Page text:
Mum's anger over son's expulsion after being caught with cannabis at Sheffield school
A mother whose 13-year-old son was expelled after being caught with cannabis in the grounds of a Sheffield school says she feels let down.
The mum, whom The Star has chosen not to name to avoid identifying her son, accepts he deserved to be kicked out of Fir Vale School.
But she is angry about the time taken to reach the decision and what she claims was a lack of support provided to ensure her son could continue his education while awaiting his fate.
The school, however, insists the decision was only taken as a 'last resort' and that it always sets work and arranges alternative placements for pupils who are excluded.
The pupil was suspended immediately after being discovered with drugs at the beginning of March, according to his mother, but was not informed he had been permanently excluded until May 3 - nine weeks later.
She also claims she did not receive a letter inviting her to the meeting where governors decided to expel her son until after it had been held.
"I'm not arguing with him being permanently excluded because his own actions got him there," she said.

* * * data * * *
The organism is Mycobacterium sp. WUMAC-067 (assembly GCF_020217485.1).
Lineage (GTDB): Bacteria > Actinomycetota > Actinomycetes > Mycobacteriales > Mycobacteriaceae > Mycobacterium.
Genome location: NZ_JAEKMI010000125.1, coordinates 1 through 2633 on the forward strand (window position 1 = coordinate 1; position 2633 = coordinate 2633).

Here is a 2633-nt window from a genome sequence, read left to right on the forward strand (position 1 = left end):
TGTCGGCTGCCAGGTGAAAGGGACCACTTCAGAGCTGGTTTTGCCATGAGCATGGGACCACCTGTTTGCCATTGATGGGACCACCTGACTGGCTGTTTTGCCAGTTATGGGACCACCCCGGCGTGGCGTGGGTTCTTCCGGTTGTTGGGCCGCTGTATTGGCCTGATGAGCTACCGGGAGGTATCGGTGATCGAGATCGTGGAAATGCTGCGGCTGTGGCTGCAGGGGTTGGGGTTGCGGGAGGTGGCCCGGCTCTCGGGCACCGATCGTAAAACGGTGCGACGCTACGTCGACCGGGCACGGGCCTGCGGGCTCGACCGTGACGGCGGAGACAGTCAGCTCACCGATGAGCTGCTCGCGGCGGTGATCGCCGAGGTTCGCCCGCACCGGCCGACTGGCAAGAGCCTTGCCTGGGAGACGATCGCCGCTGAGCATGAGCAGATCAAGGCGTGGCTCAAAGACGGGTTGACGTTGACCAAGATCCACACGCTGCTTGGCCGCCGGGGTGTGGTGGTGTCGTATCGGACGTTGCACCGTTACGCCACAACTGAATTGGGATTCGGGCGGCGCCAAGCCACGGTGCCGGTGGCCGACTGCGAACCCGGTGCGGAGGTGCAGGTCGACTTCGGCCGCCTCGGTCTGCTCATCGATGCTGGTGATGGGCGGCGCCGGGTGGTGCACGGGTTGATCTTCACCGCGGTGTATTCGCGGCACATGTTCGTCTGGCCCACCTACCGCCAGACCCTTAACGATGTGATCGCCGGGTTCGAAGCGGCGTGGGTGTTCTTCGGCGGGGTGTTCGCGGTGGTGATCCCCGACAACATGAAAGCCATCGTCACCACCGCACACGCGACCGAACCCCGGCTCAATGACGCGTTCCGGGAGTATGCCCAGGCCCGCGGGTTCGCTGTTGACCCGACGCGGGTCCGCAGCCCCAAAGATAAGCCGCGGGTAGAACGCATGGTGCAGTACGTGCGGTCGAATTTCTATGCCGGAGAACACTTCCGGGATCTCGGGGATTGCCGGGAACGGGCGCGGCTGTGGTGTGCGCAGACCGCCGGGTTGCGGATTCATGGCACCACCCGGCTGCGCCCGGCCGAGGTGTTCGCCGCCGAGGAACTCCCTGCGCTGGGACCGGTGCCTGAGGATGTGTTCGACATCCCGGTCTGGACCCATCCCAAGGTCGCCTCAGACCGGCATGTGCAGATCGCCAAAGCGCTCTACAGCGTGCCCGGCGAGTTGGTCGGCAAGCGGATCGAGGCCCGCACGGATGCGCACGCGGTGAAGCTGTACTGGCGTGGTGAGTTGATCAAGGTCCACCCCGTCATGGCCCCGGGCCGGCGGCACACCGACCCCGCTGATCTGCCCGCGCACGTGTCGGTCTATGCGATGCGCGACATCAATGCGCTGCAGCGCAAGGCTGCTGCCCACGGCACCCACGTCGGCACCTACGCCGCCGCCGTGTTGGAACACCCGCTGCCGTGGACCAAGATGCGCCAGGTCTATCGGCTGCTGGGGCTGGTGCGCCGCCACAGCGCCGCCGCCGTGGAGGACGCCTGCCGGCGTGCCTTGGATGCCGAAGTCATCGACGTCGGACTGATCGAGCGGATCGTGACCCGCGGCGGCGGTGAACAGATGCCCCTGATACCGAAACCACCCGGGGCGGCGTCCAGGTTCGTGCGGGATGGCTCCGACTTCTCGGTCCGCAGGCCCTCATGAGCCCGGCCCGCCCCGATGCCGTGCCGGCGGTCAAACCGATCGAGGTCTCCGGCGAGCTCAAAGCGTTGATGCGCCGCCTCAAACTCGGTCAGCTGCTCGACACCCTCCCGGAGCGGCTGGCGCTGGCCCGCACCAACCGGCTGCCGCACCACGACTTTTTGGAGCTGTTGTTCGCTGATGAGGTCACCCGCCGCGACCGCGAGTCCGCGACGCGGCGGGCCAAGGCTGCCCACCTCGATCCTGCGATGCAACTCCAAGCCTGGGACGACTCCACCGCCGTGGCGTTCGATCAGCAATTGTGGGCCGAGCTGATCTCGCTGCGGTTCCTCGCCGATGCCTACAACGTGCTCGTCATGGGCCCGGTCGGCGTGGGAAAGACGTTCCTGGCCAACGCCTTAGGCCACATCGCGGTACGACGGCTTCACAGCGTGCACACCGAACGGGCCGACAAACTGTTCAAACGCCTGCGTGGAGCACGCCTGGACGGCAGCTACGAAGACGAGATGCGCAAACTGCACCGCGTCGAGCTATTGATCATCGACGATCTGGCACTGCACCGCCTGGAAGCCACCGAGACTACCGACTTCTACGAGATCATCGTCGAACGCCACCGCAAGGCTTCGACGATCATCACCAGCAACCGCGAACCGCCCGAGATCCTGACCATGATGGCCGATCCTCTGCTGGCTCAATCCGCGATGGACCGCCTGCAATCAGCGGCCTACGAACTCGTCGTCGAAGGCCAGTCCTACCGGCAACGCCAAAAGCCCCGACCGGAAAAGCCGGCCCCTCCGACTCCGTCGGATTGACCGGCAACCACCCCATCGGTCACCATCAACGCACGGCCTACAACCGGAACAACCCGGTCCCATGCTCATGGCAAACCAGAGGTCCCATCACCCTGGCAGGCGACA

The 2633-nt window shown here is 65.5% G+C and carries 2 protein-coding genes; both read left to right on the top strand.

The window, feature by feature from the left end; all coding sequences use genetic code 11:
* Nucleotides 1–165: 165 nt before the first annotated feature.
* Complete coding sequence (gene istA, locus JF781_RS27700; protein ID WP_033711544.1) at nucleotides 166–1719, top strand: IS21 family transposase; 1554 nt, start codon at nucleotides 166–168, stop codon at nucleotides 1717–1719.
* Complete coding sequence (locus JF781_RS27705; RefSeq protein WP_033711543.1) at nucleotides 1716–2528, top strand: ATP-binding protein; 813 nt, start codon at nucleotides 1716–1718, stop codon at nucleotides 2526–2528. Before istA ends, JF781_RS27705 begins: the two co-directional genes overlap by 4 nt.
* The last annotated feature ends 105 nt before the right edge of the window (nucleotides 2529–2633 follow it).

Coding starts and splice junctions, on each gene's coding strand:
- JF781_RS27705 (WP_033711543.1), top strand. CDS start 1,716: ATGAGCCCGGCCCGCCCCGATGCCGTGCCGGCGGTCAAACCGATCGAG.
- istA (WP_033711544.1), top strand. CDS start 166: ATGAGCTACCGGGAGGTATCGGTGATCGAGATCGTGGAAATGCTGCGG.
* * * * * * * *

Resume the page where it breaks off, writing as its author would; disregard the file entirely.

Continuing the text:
"I always had a good relationship with the school before this happened and I feel let down by how I've been treated."
Sheffield Council says pupils can be suspended for a maximum of 45 days before a decision is taken to expel them, and schools must provide work from the sixth day of any suspension.
Parents have the right to appeal against their child's permanent exclusion. If the decision is upheld the pupil is sent to the council-run pupil referral unit in Manor Top to prepare them to resume their education at a new school.
Simon Hawkins, headteacher at Fir Vale School Academy Trust, said: "We are a happy and caring school with high standards. We are delighted to see attendance, punctuality and progress have all risen significantly this year. Ofsted wrote to our school recently and noted this rapid improvement. We value the support of parents, families and pupils to help us accelerate the raising of standards.
"As part of this approach, governors met recently and made the decision to permanently exclude a pupil as a last resort. They commented on the significant amount of care, nurture, support, and intervention our school has provided.
"All pupils and families are supported during the exclusion process and parents are always invited both verbally and in writing to attend the exclusion meeting. Work is set for pupils and alternative placements are arranged. We cannot, of course, guarantee pupils attend their alternative placement or complete and return the work we set for them.
"We will always do our best to support pupils and their families."